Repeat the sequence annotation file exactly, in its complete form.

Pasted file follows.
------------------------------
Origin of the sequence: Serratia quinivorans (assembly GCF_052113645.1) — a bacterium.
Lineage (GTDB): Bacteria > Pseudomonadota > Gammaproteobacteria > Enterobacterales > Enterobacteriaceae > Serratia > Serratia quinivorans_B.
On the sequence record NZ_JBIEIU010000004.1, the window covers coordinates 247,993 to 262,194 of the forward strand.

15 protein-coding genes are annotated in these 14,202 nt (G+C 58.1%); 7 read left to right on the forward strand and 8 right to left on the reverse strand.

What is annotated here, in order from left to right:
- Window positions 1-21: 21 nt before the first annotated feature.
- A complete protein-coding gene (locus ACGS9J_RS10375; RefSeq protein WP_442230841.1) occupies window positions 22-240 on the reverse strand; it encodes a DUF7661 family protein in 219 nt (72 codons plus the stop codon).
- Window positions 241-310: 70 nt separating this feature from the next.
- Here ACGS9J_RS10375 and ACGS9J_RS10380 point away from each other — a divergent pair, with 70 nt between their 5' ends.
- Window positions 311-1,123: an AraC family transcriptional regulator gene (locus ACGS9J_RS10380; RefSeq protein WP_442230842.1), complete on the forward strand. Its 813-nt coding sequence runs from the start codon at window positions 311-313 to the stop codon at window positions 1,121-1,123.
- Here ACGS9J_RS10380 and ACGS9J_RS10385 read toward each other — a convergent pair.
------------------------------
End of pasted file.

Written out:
Origin of the sequence: Serratia quinivorans (assembly GCF_052113645.1) — a bacterium.
Lineage (GTDB): Bacteria > Pseudomonadota > Gammaproteobacteria > Enterobacterales > Enterobacteriaceae > Serratia > Serratia quinivorans_B.
On the sequence record NZ_JBIEIU010000004.1, the window covers coordinates 247,993 to 262,194 of the forward strand.

15 protein-coding genes are annotated in these 14,202 nt (G+C 58.1%); 7 read left to right on the forward strand and 8 right to left on the reverse strand.

What is annotated here, in order from left to right:
- Window positions 1-21: 21 nt before the first annotated feature.
- A complete protein-coding gene (locus ACGS9J_RS10375; RefSeq protein WP_442230841.1) occupies window positions 22-240 on the reverse strand; it encodes a DUF7661 family protein in 219 nt (72 codons plus the stop codon).
- Window positions 241-310: 70 nt separating this feature from the next.
- Here ACGS9J_RS10375 and ACGS9J_RS10380 point away from each other — a divergent pair, with 70 nt between their 5' ends.
- Window positions 311-1,123: an AraC family transcriptional regulator gene (locus ACGS9J_RS10380; RefSeq protein WP_442230842.1), complete on the forward strand. Its 813-nt coding sequence runs from the start codon at window positions 311-313 to the stop codon at window positions 1,121-1,123.
- Here ACGS9J_RS10380 and ACGS9J_RS10385 read toward each other — a convergent pair.